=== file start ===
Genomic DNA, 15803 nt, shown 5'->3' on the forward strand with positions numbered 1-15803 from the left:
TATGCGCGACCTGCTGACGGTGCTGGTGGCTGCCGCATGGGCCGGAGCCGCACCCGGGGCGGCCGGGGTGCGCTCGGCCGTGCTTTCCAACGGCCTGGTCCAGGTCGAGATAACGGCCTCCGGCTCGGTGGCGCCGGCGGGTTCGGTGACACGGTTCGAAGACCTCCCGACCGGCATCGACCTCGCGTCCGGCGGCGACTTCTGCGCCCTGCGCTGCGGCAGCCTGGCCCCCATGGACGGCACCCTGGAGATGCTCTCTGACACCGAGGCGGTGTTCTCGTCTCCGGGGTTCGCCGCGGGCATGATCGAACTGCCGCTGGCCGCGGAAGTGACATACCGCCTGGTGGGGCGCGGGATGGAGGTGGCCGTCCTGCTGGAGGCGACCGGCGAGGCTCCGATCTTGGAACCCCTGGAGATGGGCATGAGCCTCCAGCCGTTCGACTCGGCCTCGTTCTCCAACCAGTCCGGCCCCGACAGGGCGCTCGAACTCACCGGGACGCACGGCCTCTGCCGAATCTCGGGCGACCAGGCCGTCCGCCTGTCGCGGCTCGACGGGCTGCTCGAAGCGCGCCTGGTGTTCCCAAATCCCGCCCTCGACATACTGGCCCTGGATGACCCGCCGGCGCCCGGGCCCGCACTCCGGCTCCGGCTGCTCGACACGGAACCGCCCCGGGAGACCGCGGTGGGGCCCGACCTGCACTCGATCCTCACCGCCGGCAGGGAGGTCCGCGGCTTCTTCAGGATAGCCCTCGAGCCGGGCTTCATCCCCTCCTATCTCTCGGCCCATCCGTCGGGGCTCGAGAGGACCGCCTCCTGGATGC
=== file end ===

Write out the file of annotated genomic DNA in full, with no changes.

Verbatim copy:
Genomic DNA, 15803 nt, shown 5'->3' on the forward strand with positions numbered 1-15803 from the left:
TATGCGCGACCTGCTGACGGTGCTGGTGGCTGCCGCATGGGCCGGAGCCGCACCCGGGGCGGCCGGGGTGCGCTCGGCCGTGCTTTCCAACGGCCTGGTCCAGGTCGAGATAACGGCCTCCGGCTCGGTGGCGCCGGCGGGTTCGGTGACACGGTTCGAAGACCTCCCGACCGGCATCGACCTCGCGTCCGGCGGCGACTTCTGCGCCCTGCGCTGCGGCAGCCTGGCCCCCATGGACGGCACCCTGGAGATGCTCTCTGACACCGAGGCGGTGTTCTCGTCTCCGGGGTTCGCCGCGGGCATGATCGAACTGCCGCTGGCCGCGGAAGTGACATACCGCCTGGTGGGGCGCGGGATGGAGGTGGCCGTCCTGCTGGAGGCGACCGGCGAGGCTCCGATCTTGGAACCCCTGGAGATGGGCATGAGCCTCCAGCCGTTCGACTCGGCCTCGTTCTCCAACCAGTCCGGCCCCGACAGGGCGCTCGAACTCACCGGGACGCACGGCCTCTGCCGAATCTCGGGCGACCAGGCCGTCCGCCTGTCGCGGCTCGACGGGCTGCTCGAAGCGCGCCTGGTGTTCCCAAATCCCGCCCTCGACATACTGGCCCTGGATGACCCGCCGGCGCCCGGGCCCGCACTCCGGCTCCGGCTGCTCGACACGGAACCGCCCCGGGAGACCGCGGTGGGGCCCGACCTGCACTCGATCCTCACCGCCGGCAGGGAGGTCCGCGGCTTCTTCAGGATAGCCCTCGAGCCGGGCTTCATCCCCTCCTATCTCTCGGCCCATCCGTCGGGGCTCGAGAGGACCGCCTCCTGGATGC